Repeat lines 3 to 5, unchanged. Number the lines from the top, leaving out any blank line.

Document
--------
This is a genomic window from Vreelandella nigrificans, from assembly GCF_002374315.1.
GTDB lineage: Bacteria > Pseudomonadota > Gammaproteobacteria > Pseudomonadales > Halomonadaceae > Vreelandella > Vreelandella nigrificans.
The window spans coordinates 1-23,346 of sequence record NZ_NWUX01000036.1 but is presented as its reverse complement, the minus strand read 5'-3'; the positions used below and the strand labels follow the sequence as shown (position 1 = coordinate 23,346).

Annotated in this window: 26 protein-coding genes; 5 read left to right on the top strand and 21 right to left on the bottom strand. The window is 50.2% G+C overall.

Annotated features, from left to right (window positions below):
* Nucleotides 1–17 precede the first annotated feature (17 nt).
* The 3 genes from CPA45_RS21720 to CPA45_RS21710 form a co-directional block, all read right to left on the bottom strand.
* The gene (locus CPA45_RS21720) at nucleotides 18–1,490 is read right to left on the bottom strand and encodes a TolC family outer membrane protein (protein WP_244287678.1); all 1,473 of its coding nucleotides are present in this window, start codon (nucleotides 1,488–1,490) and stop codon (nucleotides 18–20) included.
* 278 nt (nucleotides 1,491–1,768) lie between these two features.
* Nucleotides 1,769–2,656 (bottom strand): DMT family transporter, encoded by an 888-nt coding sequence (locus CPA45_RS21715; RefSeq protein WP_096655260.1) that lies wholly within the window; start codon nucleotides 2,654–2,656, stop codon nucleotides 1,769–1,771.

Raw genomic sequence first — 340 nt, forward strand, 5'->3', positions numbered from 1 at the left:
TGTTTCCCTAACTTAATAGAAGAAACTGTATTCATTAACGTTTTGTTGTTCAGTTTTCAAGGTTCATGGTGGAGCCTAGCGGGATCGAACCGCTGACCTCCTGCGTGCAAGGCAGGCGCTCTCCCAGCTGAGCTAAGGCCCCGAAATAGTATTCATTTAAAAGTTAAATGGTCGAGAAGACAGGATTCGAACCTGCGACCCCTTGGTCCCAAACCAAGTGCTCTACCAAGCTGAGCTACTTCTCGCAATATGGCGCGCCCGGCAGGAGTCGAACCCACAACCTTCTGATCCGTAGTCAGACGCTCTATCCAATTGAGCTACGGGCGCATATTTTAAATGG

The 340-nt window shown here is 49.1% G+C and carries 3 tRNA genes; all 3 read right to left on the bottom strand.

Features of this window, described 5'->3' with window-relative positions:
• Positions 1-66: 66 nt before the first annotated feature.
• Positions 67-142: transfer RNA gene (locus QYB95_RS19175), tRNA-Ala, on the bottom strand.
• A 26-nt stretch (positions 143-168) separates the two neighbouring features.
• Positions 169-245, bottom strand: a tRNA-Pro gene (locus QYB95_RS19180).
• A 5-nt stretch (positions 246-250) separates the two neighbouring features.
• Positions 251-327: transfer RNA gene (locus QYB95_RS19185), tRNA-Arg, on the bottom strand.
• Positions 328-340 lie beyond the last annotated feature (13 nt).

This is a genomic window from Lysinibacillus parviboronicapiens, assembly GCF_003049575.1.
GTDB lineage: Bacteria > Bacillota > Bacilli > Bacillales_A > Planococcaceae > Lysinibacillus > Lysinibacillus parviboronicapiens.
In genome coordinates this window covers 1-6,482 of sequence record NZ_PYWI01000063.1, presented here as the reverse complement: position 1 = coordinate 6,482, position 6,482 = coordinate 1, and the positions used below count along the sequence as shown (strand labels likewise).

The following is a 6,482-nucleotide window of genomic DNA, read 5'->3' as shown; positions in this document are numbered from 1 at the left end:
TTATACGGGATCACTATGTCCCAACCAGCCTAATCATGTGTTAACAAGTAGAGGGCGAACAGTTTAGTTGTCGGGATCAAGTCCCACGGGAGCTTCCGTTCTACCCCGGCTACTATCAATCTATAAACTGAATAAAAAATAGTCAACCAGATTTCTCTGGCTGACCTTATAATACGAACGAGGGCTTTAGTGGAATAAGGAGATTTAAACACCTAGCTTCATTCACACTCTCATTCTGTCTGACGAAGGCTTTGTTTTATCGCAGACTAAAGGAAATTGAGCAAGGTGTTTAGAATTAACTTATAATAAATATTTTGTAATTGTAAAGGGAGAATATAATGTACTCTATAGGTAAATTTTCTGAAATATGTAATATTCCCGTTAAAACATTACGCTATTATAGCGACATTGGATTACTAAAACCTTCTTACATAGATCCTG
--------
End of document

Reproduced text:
The window spans coordinates 1-23,346 of sequence record NZ_NWUX01000036.1 but is presented as its reverse complement, the minus strand read 5'-3'; the positions used below and the strand labels follow the sequence as shown (position 1 = coordinate 23,346).

Annotated in this window: 26 protein-coding genes; 5 read left to right on the top strand and 21 right to left on the bottom strand. The window is 50.2% G+C overall.

Annotated features, from left to right (window positions below):